US accuses Marine once jailed in Iran of treason

US accuses Marine once jailed in Iran of treason...
news.yahoo.com 16/03/2021 News

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Five years after being freed from Evin Prison through the Iran nuclear deal, U.S. Marine Amir Hekmati is being accused of treason by the Department of Justice. Hekmati's lawyer disputes the allegations and gives background on the case. (March 16)
Amir Mirza Hekmati (Persian: امیر میرزا حکمتی‎); is a former United States Marine who was arrested in August 2011 for allegedly spying for the CIA in Iran. On January 9, 2012, he was sentenced to death for the charges. On March 5, 2012, the Iranian Supreme Court overturned the death sentence and ordered a retrial, saying the verdict against Hekmati was "not complete". On January 16, 2016, Hekmati was released and allowed to leave Iran as part of a prisoner trade between the U.S. and Iran. He returned to the United States on January 21, 2016. He sued the Government of Iran on May 11, 2016. He received a default judgment of $63 million on October 3, 2017. In November 2019 he sued the government for unpaid compensation. According to the assistant attorney general they are reconsidering if he is eligible.
Early life and education
Hekmati was born in Flagstaff, Arizona; he has a twin sister, Leila. Hekmati's parents, Ali and Behnaz Hekmati, left Iran in 1979 during the Iranian Revolution and settled in Arizona, where Ali Hekmati finished a Ph.D. in microbiology.
The family moved to Lincoln, Nebraska and spent several years there before moving to Michigan, where Hekmati's father accepted a position as professor of microbiology at Mott Community College in Flint. The family lived in Flint and later Flint Township.
In August 2001, Hekmati enlisted in the U.S. Marine Corps. Amir completed his undergraduate degree in Economics at the University of Michigan.
Career
Hekmati served in the U.S. Marine Corps from 20 August 2001 to 19 August 2005, when he was discharged as a Sergeant. Hekmati completed recruit training at Marine Corps Recruit Depot San Diego, followed by the School of Infantry at Camp Pendleton, California, where he trained as a rifleman. Amir also graduated from the Defense Language Institute having completed the Arabic Language course. He was awarded the Combat Action Ribbon while deployed as a rifleman, and translator in Iraq, but he received no military intelligence training.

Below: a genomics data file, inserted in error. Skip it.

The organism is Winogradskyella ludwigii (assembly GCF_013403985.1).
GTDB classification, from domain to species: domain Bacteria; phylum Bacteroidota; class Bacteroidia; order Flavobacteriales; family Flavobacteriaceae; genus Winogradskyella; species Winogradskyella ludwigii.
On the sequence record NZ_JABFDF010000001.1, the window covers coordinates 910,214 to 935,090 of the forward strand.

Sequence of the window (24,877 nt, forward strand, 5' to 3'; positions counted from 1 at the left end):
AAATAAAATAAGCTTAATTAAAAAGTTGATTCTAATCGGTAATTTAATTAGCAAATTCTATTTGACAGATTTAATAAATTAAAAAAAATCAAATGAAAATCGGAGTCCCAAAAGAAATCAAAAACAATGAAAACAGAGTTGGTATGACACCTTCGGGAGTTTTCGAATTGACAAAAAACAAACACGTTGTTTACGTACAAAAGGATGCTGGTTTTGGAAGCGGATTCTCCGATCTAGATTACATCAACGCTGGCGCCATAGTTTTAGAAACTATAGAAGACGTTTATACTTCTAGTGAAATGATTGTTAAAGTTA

After his discharge, Hekmati founded Lucid Linguistics LLC in February 2006 and worked as a military contractor translating Arabic and Persian. Amir also developed a language, and cultural training app for the Department of Defense, that was later acquired by Vcom3d, and dubbed the Vcommunicator Mobile. Between 2005 and 2007 he is alleged to have worked on a report on two-way translation systems published by Mitre Corporation for the Defense Advanced Research Projects Agency (DARPA). He is cited in the "Acknowledgements" section of Applying Automated Metrics to Speech Translation Dialogs, a paper published by Mitre Corporation. He was later employed by Kuma Reality Games to work on a language-learning video game for the United States Department of Defense.
Between March and September 2010 Hekmati worked in Kansas for BAE Systems, a multinational defense contractor. Hekmati worked in Iraq between September 2010 and May 2011 as a culture and language expert. According to his parents, Ali and Behnaz Hekmati of Flint, Michigan, Hekmati travelled to Iran after obtaining permission from the Iranian Interests Section of the Embassy of Pakistan in Washington, D.C.
Espionage arrest and trial